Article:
AMA President, Dr Mukesh Haikerwal, today launched a unique web-based tool designed to cut the number of doctors suffering fatigue, and make hospitals safer for patients and doctors.
The AMA's new Fatigue Risk Assessment website allows doctors to track their work, on-call, recreational, and sleeping hours over a week, and determine whether their work arrangements are placing them at risk of serious fatigue.
In a national survey last year, the AMA discovered close to two-thirds of hospital doctors were at significant or high risk of fatigue due to long unbroken shifts and excessive working hours.
"Unfortunately, fatigue continues to be accepted as a routine part of a hospital doctor's working life," Dr Haikerwal said.
"The effect of extreme fatigue on a person's reaction times, attention and judgement is similar to the effect of alcohol - a comparison that brings home the seriousness of onerous schedules for doctors.
"Fatigue may risk patient safety. In the long term, unrelenting hours can affect doctors' mental and physical wellbeing, and may put junior doctors off pursuing a career in medicine at a time when Australia needs all the doctors it can get."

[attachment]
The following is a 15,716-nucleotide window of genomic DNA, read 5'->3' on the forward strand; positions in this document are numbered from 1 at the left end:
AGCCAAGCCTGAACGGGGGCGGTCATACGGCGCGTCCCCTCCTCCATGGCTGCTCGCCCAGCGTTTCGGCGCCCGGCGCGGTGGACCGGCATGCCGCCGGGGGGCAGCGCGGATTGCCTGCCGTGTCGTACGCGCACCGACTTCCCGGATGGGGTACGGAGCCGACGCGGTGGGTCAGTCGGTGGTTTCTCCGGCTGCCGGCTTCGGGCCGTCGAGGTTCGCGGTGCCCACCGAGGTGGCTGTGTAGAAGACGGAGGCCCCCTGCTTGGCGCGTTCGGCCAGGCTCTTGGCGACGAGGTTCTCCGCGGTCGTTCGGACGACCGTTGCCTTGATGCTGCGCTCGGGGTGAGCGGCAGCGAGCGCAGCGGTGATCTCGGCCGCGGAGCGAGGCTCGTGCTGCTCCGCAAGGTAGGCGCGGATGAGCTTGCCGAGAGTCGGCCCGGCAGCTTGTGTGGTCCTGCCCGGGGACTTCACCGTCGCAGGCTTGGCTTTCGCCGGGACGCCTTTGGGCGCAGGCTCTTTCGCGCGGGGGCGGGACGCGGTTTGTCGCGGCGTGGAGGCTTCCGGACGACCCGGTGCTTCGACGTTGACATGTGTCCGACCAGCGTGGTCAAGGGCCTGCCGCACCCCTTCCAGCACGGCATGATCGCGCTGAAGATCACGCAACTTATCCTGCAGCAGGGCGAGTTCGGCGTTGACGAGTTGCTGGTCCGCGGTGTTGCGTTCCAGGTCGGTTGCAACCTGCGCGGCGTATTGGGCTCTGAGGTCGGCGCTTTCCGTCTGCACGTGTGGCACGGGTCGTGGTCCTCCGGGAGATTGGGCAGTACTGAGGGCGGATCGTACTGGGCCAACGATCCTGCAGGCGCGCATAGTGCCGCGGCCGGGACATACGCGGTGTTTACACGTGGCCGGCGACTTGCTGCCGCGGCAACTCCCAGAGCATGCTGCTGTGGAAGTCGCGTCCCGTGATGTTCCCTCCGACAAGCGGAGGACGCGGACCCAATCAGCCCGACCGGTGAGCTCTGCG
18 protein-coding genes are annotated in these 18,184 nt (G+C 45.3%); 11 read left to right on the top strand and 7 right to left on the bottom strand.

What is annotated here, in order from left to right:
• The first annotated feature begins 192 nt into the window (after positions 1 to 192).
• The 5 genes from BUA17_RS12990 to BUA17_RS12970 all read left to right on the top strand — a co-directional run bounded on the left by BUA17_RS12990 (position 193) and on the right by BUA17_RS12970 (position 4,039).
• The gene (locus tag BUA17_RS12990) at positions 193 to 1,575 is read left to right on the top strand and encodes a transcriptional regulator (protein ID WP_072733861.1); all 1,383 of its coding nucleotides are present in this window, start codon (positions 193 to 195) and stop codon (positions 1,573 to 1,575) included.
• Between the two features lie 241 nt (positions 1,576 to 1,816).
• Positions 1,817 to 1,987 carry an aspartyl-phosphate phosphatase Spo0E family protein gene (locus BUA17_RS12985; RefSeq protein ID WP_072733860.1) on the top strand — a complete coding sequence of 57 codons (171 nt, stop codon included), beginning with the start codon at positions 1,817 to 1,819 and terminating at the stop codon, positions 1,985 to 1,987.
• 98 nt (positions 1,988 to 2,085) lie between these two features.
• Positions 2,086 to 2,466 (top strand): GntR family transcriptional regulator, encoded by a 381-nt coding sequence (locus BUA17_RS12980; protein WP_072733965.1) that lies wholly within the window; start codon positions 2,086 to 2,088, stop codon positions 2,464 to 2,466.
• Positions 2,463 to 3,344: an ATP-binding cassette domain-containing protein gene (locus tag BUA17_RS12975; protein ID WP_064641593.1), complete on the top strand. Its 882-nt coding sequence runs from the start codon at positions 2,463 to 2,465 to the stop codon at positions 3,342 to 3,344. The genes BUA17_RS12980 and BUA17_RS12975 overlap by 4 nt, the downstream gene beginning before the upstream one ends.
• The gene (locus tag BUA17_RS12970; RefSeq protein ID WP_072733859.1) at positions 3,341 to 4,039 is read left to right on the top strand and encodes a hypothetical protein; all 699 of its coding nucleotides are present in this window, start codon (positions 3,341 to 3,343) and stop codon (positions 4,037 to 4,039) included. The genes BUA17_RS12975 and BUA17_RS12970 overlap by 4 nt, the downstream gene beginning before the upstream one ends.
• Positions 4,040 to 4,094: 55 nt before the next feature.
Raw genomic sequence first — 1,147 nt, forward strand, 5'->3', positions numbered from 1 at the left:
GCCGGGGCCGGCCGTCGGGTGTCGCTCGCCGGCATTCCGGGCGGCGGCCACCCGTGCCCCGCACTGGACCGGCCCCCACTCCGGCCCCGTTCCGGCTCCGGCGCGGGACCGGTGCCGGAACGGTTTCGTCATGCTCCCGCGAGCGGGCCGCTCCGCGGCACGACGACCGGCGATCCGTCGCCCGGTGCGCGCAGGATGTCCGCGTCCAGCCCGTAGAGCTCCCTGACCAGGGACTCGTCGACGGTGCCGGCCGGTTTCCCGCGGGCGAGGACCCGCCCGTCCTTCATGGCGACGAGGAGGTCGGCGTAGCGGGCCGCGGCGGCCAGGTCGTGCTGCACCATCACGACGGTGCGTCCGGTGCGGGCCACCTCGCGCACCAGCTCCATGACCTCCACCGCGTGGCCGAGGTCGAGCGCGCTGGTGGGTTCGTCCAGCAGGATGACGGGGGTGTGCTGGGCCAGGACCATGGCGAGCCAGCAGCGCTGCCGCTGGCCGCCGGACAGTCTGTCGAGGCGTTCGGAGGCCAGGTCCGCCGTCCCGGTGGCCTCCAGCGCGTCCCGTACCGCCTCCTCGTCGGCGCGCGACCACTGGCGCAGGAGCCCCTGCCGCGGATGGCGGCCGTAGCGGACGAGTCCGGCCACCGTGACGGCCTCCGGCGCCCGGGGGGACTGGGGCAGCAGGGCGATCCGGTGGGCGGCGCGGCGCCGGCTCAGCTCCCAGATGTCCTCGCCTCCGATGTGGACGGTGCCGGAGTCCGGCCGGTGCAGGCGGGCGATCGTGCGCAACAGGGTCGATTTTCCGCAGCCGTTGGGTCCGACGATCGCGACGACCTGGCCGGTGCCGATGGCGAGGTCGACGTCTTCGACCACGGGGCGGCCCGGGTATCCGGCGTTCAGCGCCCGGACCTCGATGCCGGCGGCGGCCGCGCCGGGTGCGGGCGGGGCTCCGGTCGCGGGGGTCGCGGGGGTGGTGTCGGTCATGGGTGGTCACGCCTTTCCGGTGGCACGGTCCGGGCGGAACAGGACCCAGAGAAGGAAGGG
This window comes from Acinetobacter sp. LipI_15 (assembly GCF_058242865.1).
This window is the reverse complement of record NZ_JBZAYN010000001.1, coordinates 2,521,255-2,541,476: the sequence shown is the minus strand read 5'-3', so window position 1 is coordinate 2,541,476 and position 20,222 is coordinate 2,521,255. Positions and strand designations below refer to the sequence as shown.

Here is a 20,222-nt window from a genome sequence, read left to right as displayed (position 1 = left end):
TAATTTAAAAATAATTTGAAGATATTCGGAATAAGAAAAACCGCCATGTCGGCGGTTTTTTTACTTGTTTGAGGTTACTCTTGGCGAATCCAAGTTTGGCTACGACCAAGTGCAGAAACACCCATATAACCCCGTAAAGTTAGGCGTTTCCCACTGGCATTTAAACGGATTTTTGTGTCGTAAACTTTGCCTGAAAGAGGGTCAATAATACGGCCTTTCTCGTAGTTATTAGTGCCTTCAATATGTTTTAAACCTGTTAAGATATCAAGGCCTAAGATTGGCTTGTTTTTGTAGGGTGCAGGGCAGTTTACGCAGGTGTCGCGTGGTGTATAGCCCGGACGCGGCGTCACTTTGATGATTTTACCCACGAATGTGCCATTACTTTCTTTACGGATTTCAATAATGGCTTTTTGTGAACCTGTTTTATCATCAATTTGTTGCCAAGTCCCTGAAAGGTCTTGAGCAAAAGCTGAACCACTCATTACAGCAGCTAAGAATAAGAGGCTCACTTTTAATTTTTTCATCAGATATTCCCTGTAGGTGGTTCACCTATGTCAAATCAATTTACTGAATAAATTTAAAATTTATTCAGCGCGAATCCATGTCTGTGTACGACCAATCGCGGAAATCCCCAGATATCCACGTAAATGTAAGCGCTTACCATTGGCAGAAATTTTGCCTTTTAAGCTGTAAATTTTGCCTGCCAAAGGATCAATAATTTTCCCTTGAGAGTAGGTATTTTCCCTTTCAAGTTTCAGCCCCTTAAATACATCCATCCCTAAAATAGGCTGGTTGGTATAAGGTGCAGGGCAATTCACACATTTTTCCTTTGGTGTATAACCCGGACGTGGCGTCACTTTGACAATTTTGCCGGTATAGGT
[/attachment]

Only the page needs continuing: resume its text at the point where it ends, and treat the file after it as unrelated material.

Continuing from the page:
The new website will help hospital doctors quickly and anonymously determine whether they're at risk of serious fatigue, and obtain a print-out of their risk level, Dr Haikerwal said.
"It empowers doctors, particularly young doctors, to negotiate with hospital management for improved rosters, and ensure patient safety is not endangered by fatigue brought on by excessively long shifts and demanding rosters," he said.
"Doctors should contact the AMA if they're concerned about their hospital's response."
A serious approach to safe hours is well overdue in the health industry, Dr Haikerwal said.
"Pilots and train drivers are not allowed to work long shifts or push through extreme fatigue, because they have other people's lives in their hands when they're at work," he said.
"Equally, hospitals have a responsibility to ensure patients receive the best possible care from doctors who are well-rested and alert.
"Sensible, safe rosters benefit patients, doctors and hospitals."